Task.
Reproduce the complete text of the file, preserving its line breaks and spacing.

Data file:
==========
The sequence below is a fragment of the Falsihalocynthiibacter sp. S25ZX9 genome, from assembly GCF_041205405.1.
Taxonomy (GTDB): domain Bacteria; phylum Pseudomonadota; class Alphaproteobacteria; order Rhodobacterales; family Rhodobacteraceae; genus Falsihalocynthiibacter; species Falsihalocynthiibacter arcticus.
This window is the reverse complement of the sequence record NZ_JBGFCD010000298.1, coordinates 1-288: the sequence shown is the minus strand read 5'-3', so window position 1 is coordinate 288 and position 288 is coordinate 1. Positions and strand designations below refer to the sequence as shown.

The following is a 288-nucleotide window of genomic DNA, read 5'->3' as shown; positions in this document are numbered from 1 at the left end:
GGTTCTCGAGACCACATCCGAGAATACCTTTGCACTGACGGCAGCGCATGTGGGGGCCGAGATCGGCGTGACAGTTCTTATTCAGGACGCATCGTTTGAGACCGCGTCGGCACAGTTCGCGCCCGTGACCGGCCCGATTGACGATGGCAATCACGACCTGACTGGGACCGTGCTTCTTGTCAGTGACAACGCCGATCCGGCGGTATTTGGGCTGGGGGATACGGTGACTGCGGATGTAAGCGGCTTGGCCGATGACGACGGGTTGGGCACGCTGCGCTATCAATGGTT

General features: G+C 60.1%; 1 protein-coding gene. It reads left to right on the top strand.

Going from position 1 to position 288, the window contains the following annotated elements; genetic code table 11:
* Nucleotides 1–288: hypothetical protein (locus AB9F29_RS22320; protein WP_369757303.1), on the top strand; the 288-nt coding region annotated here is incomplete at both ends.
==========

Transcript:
The sequence below is a fragment of the Falsihalocynthiibacter sp. S25ZX9 genome, from assembly GCF_041205405.1.
Taxonomy (GTDB): domain Bacteria; phylum Pseudomonadota; class Alphaproteobacteria; order Rhodobacterales; family Rhodobacteraceae; genus Falsihalocynthiibacter; species Falsihalocynthiibacter arcticus.
This window is the reverse complement of the sequence record NZ_JBGFCD010000298.1, coordinates 1-288: the sequence shown is the minus strand read 5'-3', so window position 1 is coordinate 288 and position 288 is coordinate 1. Positions and strand designations below refer to the sequence as shown.

The following is a 288-nucleotide window of genomic DNA, read 5'->3' as shown; positions in this document are numbered from 1 at the left end:
GGTTCTCGAGACCACATCCGAGAATACCTTTGCACTGACGGCAGCGCATGTGGGGGCCGAGATCGGCGTGACAGTTCTTATTCAGGACGCATCGTTTGAGACCGCGTCGGCACAGTTCGCGCCCGTGACCGGCCCGATTGACGATGGCAATCACGACCTGACTGGGACCGTGCTTCTTGTCAGTGACAACGCCGATCCGGCGGTATTTGGGCTGGGGGATACGGTGACTGCGGATGTAAGCGGCTTGGCCGATGACGACGGGTTGGGCACGCTGCGCTATCAATGGTT

General features: G+C 60.1%; 1 protein-coding gene. It reads left to right on the top strand.

Going from position 1 to position 288, the window contains the following annotated elements; genetic code table 11:
* Nucleotides 1–288: hypothetical protein (locus AB9F29_RS22320; protein WP_369757303.1), on the top strand; the 288-nt coding region annotated here is incomplete at both ends.